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increase the police budget for overtime officers to the tenderloin without coming to the board for a budget supplemental. in conversations with you, you have both promised me and told me that the mayor has no intentions of doing that. can you make that promise clear on the record to me, my colleagues, and the public today. >> yes, and thank you for the opportunity today. i can say unequivocally that our office will not use the emergency order to provide appropriations to the police department. i'm making that commitment publicly. >> so no money will be added to the police budget unless you come to the board for a budget supplemental? >> that is correct. we will not use the authority of this to do that. if it should happen, we will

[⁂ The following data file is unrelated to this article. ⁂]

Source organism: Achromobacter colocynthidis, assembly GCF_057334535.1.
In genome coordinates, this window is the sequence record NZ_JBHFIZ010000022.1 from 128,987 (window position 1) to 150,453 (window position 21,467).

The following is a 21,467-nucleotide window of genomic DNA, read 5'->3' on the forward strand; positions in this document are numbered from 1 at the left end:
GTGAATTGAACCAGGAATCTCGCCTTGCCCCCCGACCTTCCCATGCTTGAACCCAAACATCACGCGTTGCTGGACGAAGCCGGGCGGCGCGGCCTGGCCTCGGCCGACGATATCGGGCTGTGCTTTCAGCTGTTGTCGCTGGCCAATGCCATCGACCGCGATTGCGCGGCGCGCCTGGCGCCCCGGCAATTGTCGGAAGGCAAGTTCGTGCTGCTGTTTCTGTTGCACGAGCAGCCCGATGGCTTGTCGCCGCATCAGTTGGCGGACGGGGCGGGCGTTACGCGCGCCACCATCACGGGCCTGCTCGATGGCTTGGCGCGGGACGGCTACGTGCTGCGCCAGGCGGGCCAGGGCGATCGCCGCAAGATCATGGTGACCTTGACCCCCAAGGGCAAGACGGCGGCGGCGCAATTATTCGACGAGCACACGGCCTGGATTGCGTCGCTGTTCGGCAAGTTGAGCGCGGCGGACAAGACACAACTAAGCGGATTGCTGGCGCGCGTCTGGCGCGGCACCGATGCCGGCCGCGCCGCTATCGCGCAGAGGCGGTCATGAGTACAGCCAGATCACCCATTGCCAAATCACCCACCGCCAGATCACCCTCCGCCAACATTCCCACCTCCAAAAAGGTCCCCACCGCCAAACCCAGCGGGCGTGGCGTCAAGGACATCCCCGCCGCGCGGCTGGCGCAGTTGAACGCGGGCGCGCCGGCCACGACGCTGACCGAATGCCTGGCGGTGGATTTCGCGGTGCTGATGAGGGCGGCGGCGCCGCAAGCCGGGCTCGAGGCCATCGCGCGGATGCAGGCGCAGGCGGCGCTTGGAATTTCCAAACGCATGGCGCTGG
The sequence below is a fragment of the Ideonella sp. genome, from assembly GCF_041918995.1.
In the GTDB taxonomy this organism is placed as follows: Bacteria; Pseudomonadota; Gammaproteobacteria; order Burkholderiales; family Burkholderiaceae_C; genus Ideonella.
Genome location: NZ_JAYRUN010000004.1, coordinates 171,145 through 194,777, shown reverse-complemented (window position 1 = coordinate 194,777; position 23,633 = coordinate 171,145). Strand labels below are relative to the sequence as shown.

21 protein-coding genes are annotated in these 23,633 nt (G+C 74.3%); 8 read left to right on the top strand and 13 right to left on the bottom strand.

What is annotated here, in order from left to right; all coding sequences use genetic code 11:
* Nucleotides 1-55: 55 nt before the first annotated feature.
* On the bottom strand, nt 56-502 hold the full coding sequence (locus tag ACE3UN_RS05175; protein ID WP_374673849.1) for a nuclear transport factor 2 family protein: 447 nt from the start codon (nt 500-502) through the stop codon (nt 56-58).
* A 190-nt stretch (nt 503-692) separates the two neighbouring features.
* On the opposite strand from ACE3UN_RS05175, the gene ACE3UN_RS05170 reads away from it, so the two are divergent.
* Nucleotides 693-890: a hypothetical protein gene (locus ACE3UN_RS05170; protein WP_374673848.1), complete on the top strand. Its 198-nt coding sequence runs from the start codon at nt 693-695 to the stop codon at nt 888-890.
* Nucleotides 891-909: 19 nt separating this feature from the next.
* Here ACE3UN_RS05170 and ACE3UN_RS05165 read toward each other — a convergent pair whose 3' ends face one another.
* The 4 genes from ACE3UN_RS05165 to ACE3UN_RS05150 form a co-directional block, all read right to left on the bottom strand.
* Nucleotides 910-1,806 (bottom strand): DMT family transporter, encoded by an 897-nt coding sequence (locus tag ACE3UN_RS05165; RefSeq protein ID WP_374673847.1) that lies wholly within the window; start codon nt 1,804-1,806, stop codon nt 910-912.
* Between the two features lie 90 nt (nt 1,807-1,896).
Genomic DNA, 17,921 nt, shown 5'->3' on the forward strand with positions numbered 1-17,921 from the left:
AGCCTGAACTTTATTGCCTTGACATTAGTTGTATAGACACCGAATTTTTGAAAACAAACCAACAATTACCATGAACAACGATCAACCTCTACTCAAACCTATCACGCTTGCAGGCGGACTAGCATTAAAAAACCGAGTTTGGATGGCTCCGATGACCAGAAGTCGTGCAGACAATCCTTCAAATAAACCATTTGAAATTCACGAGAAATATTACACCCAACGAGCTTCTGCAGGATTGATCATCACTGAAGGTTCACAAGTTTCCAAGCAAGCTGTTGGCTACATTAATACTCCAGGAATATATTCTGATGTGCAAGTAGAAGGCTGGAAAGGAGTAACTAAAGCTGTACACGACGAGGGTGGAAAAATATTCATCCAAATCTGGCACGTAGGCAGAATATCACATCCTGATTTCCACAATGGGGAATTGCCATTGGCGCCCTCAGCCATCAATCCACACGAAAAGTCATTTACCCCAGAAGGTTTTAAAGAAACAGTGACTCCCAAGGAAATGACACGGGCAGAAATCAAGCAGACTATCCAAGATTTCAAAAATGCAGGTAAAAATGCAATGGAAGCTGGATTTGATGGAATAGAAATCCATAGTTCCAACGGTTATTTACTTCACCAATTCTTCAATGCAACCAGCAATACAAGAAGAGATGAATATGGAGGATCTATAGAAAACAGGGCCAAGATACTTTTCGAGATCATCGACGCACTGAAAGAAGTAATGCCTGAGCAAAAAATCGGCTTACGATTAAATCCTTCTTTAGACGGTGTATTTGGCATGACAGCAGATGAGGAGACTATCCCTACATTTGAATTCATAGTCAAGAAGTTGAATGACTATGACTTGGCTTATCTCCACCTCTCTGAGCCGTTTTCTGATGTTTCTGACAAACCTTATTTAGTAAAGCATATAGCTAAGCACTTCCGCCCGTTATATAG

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come to the board for the normal process for consideration of a supplemental. >> all right. thank you. that is very important to me. i would never approve that budget supplemental. i would fight against it with everything i have. if i vote for this today, i'm trusting and i've worked with you, deputy chief of staff, we were legislative aides together. so i have trust with you. i also heard this promise from mary ellen carol who i have worked with over the last couple of years weekly and pretty much trust her when she tells me something because she's never lied to me. i want to get that all on the record. that is important in how i vote today. thank you for that. my second question to the appropriate person to answer this, i very much believe because we're getting hundreds of e-mails from our constituents